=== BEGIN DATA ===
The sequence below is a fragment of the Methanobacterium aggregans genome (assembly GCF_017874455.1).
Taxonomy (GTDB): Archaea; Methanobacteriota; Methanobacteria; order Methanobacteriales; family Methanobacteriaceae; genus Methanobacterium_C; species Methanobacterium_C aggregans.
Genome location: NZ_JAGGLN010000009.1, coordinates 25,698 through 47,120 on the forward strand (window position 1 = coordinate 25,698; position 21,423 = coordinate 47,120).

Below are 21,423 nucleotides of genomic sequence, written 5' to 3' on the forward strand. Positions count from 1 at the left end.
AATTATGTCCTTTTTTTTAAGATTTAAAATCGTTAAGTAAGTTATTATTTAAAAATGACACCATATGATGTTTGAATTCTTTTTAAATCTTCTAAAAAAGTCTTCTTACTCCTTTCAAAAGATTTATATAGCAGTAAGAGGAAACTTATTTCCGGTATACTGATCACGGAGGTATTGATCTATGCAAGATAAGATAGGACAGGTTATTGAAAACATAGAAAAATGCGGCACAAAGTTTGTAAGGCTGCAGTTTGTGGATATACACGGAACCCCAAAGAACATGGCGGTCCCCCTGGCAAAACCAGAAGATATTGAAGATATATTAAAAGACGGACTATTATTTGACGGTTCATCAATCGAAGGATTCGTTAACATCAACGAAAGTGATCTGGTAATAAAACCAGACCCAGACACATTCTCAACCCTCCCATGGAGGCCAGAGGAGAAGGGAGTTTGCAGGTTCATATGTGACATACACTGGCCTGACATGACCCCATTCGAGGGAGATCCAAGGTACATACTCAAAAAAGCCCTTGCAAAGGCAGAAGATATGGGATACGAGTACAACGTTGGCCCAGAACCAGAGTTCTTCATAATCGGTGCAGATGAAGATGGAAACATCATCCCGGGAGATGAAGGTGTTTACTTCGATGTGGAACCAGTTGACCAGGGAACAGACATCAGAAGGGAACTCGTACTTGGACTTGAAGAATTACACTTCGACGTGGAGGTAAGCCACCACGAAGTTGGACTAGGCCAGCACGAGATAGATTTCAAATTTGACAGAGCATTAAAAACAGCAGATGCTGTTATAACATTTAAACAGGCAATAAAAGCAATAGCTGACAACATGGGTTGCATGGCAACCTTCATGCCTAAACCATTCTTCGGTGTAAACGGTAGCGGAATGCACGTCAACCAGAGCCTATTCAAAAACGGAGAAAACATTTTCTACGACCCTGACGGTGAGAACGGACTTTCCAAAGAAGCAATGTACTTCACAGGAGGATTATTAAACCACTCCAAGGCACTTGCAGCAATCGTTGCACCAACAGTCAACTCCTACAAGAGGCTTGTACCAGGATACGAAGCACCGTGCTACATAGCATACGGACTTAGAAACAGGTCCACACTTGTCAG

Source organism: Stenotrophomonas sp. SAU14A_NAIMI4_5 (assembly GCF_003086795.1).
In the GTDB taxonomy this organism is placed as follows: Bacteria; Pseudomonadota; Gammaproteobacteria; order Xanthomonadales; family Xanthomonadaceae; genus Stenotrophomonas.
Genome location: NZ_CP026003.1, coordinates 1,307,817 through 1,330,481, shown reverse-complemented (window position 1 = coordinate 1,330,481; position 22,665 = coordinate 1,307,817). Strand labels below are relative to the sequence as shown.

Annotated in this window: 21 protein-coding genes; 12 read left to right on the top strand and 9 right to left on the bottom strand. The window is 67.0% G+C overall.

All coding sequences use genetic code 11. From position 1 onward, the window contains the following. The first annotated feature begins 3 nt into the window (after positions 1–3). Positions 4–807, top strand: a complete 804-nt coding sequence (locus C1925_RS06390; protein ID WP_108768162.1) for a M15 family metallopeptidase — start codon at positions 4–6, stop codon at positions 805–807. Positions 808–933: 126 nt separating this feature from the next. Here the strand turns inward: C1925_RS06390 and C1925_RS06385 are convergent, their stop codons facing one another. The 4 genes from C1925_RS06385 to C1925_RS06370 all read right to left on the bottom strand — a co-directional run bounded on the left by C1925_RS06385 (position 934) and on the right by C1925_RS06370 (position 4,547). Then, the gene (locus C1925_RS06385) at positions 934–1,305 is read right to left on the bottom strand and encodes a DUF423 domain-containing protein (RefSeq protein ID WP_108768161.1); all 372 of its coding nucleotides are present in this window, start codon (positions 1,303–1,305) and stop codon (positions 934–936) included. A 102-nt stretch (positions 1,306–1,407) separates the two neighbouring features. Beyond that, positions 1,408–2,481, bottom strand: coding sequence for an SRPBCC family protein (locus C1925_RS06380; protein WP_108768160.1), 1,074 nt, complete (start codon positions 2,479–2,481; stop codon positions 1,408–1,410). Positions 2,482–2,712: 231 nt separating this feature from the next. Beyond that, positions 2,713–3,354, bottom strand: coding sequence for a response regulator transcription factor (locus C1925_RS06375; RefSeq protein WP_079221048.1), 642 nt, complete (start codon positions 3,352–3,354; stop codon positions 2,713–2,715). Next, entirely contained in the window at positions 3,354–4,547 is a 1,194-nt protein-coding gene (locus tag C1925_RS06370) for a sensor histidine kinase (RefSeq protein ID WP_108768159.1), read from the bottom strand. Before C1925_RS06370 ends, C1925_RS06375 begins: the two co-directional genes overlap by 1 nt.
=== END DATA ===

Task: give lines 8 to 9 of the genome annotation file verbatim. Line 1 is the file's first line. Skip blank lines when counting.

Genome location: NZ_CP026003.1, coordinates 1,307,817 through 1,330,481, shown reverse-complemented (window position 1 = coordinate 1,330,481; position 22,665 = coordinate 1,307,817). Strand labels below are relative to the sequence as shown.

Annotated in this window: 21 protein-coding genes; 12 read left to right on the top strand and 9 right to left on the bottom strand. The window is 67.0% G+C overall.